Yesterday my son Jack burst into the kitchen from playing outside, and, in his own way, announced he had found something to show me. He’s three, and he was so overcome with excitement that he couldn’t simply tell me with words what it was. He grabbed my hand to pull me outside.
He brought me to two tiny crocuses that had sprouted up in our yard. Our first flowers of the year.
As winter wanes and signs of spring pop up, catching us by surprise, we can’t help but respond with joy and delight as Jack did. It seems we were made to lean into the light, like a hothouse flower growing toward the window, positioning itself to catch any and all possible rays of sunshine.
The season of Lent begins this week, the time during which we lean toward Easter, positioning ourselves to catch as much light as possible. (This metaphor works beautifully, at least in the Northern Hemisphere, and at least until seasonal allergies catch up with us.)
Far be it from me to add items to the to-do list of a harried family with young children! But, though it seems contradictory, adding Lent to your list will end up creating more space for your family to enjoy the new life we celebrate on Easter and throughout spring.
To understand Lent, we first need to look at the church calendar, also called the liturgical calendar. The church calendar wisely invites us to walk through the life of Jesus each year, parallel to our other school and work calendars. Over the centuries and across the world, Christians commemorate these holidays and feasts annually, not just once in a blue moon. Just like children, we benefit from seasonal rhythms. We don’t just learn lessons once, and then we’re set for life!
You might be able to guess that Easter and Christmas are the two greatest feasts of the year for Christians. At Christmas we celebrate the Incarnation, that Jesus was born; and at Easter, we celebrate that he died and rose again. Before both of these major feasts, the church calendar sets aside time for us to prepare. Ahead of Christmas, we might light candles and count down with our Advent calendars. Prior to Easter, we prepare during the season of Lent, which begins on Ash Wednesday, about six weeks before Easter (40 days excluding Sundays).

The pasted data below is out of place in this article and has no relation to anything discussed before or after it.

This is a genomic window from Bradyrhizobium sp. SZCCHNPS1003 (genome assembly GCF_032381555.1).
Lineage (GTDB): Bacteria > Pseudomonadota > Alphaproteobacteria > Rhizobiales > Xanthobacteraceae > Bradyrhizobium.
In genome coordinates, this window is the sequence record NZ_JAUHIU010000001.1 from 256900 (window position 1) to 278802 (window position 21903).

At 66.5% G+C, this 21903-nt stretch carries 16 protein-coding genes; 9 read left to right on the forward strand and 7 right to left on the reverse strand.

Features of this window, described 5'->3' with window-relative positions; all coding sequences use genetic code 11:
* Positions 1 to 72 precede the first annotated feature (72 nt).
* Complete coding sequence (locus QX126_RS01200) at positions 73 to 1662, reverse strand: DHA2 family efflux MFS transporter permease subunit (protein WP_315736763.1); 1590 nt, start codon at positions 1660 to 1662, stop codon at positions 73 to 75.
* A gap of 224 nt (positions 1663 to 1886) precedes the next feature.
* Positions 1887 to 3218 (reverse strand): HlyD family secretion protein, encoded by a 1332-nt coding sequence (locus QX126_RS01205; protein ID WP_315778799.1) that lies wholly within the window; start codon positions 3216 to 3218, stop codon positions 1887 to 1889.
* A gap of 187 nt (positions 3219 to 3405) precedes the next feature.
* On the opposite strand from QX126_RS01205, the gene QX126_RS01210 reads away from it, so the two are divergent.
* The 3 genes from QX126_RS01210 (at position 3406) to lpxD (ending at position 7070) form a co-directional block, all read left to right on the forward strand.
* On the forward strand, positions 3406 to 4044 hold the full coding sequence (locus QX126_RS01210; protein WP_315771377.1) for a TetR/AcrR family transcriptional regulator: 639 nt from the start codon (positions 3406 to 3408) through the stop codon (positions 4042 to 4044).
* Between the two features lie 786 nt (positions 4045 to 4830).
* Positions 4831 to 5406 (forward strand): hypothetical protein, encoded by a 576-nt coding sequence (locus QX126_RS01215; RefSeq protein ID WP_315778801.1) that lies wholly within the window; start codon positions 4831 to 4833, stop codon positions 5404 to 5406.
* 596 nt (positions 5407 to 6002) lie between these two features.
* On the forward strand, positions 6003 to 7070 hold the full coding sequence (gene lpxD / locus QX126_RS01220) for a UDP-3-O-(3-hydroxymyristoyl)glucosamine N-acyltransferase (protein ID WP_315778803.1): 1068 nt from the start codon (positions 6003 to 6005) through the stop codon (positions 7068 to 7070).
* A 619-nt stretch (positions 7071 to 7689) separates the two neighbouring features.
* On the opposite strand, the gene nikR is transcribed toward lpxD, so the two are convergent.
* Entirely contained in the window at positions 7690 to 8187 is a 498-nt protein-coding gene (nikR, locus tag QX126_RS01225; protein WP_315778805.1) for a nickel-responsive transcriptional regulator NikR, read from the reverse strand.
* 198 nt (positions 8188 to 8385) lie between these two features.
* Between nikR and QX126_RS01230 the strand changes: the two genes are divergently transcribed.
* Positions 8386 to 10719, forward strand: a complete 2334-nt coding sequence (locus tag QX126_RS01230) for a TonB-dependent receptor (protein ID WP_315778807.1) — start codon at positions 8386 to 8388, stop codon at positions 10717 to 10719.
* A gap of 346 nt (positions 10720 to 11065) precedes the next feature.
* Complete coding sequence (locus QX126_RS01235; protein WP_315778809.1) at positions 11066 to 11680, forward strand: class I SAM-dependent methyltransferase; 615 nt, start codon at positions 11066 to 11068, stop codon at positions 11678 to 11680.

If you participate now or grew up in a church tradition that observes Lent, you know that, to be honest, it’s not as exciting as Advent, especially for kids. Lenten practices and traditions are more somber. Lent lasts longer, and it hits at a time in the year where we’re kind of dying to move out of dreary winter. Which is part of the point.
Both Advent and Lent are times to make room, so that the celebrations that follow become even more meaningful, soaking in and springing to life within us.
Traditionally, the church observes Lent with prayer, fasting, and almsgiving (i.e. charity). All three are wonderful practices throughout the whole year, but we can add them to family life more intentionally during Lent. Here are a few ideas:
Incorporate a time for prayer that’s not already in place. You can simply pause to say a blessing before mealtime, kneel together for bedtime prayer, or read a Psalm together each morning during the Lenten season.
You’re not alone if you feel awkward praying with your kids. They probably don’t think you’re awkward. Just remember it totally “counts” to sing a prayer together, or to sit in silence together. (If you can get them to sit quietly with you while the egg timer runs out, you will be winning.) You might say the Lord’s Prayer or another one that you don’t have to compose on your own! Whatever it looks like, more prayer is good.
Giving something up is probably what we’ve all heard about most when it comes to Lent. Adults often use the opportunity to do without chocolate, wine (that’s me!), social media, or something even more creative.
As a family, you might talk together about choosing something to do without. For us, giving up treats and desserts would be a natural option.
These fasts could be something that you need to get out of the habit of anyway. One hopes you’ll not get back to gossiping with a vengeance as soon as Easter arrives. Or, it could be something that’s not inherently bad. You’re just choosing to do without it for a time, which gets us back to the idea of creating space. What to do with the TV or computer time you've chosen to give up? Consider prayer or charity!
On the flip side of giving something up during Lent, many people find it beneficial to take something on. Together, families might take on volunteer work, or send encouraging notes to family, friends, and teachers, for example.
Kids might enjoy it more and feel a sense of satisfaction if fasting and charity are connected. Each time we forgo our usual weekly ice cream outing, we'll have a few dollar bills for the kids to stash in a jar. (I never have cash; remind me we need to hit the ATM and make change before starting this beautiful process.) By the time Easter arrives, the family can decide together where to give that money.
If you’ve read or watched Marie Kondo, or seen an article about her rise in popularity, you'll probably agree that she’s tapped into an innate desire that we humans have for order and simplicity. We need space to breathe. We long to focus in on those things which are most important to us.
Easier said than done!
Whether we’re talking about our houses or our souls, this process of making room is life-long. Lent offers another opportunity this year. Whether or not your family fasts, takes on a new practice of prayer, or gives to charity—even and especially if we don't "pull it together" this year—God will continue to give us opportunities to lean further into joy and celebration.
Coming up: In the next post, let's talk about using the senses to develop meaningful Lent and Easter family traditions.